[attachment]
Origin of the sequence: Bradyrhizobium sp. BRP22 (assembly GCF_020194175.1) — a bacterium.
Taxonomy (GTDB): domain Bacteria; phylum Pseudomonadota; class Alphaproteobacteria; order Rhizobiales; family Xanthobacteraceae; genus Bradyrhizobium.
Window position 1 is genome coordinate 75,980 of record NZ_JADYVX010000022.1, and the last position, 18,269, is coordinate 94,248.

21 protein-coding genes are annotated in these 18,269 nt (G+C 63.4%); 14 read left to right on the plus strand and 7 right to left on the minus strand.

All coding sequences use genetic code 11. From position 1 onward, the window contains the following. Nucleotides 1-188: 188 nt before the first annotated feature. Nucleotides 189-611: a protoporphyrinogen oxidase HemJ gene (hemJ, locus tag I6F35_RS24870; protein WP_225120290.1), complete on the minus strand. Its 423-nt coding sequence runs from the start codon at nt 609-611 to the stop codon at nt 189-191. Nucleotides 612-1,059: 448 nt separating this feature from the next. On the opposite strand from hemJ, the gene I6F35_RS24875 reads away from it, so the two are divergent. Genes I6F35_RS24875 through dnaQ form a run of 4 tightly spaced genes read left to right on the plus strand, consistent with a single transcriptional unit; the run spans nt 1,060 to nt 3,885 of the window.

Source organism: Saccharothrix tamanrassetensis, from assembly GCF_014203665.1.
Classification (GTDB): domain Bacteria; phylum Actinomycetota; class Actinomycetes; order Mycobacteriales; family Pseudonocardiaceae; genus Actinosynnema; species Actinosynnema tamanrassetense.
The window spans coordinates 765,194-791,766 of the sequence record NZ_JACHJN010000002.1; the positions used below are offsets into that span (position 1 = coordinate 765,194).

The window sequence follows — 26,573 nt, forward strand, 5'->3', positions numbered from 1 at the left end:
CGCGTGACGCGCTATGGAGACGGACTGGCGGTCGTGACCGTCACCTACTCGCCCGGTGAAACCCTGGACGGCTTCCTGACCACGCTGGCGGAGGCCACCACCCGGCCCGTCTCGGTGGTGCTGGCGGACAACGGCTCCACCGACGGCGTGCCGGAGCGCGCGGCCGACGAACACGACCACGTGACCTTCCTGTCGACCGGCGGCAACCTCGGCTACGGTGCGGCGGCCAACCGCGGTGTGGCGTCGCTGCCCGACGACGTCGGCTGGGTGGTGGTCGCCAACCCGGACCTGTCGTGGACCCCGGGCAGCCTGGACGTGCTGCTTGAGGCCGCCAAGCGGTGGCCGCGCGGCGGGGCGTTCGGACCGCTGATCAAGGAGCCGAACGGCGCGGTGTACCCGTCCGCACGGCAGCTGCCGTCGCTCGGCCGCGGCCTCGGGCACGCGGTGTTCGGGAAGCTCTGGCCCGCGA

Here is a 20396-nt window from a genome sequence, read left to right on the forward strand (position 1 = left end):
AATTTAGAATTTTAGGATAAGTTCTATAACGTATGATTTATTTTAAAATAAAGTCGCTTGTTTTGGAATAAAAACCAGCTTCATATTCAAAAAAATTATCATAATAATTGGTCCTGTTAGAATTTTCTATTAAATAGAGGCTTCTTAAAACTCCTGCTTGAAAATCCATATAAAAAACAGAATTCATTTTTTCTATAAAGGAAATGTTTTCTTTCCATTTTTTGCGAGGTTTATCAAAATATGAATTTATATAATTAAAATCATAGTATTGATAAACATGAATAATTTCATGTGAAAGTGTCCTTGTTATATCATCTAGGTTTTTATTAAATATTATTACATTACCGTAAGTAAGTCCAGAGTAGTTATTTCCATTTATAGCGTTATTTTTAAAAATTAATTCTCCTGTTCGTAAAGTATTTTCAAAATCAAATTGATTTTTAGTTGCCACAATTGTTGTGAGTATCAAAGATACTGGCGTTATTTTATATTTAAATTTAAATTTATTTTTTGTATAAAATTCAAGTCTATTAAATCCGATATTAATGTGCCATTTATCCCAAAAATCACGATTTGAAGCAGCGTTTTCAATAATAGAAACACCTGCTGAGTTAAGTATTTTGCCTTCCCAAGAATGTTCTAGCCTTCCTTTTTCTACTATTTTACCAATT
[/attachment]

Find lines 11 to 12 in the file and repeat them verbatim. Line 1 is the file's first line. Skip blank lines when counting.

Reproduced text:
Here is a 20396-nt window from a genome sequence, read left to right on the forward strand (position 1 = left end):
AATTTAGAATTTTAGGATAAGTTCTATAACGTATGATTTATTTTAAAATAAAGTCGCTTGTTTTGGAATAAAAACCAGCTTCATATTCAAAAAAATTATCATAATAATTGGTCCTGTTAGAATTTTCTATTAAATAGAGGCTTCTTAAAACTCCTGCTTGAAAATCCATATAAAAAACAGAATTCATTTTTTCTATAAAGGAAATGTTTTCTTTCCATTTTTTGCGAGGTTTATCAAAATATGAATTTATATAATTAAAATCATAGTATTGATAAACATGAATAATTTCATGTGAAAGTGTCCTTGTTATATCATCTAGGTTTTTATTAAATATTATTACATTACCGTAAGTAAGTCCAGAGTAGTTATTTCCATTTATAGCGTTATTTTTAAAAATTAATTCTCCTGTTCGTAAAGTATTTTCAAAATCAAATTGATTTTTAGTTGCCACAATTGTTGTGAGTATCAAAGATACTGGCGTTATTTTATATTTAAATTTAAATTTATTTTTTGTATAAAATTCAAGTCTATTAAATCCGATATTAATGTGCCATTTATCCCAAAAATCACGATTTGAAGCAGCGTTTTCAATAATAGAAACACCTGCTGAGTTAAGTATTTTGCCTTCCCAAGAATGTTCTAGCCTTCCTTTTTCTACTATTTTACCAATT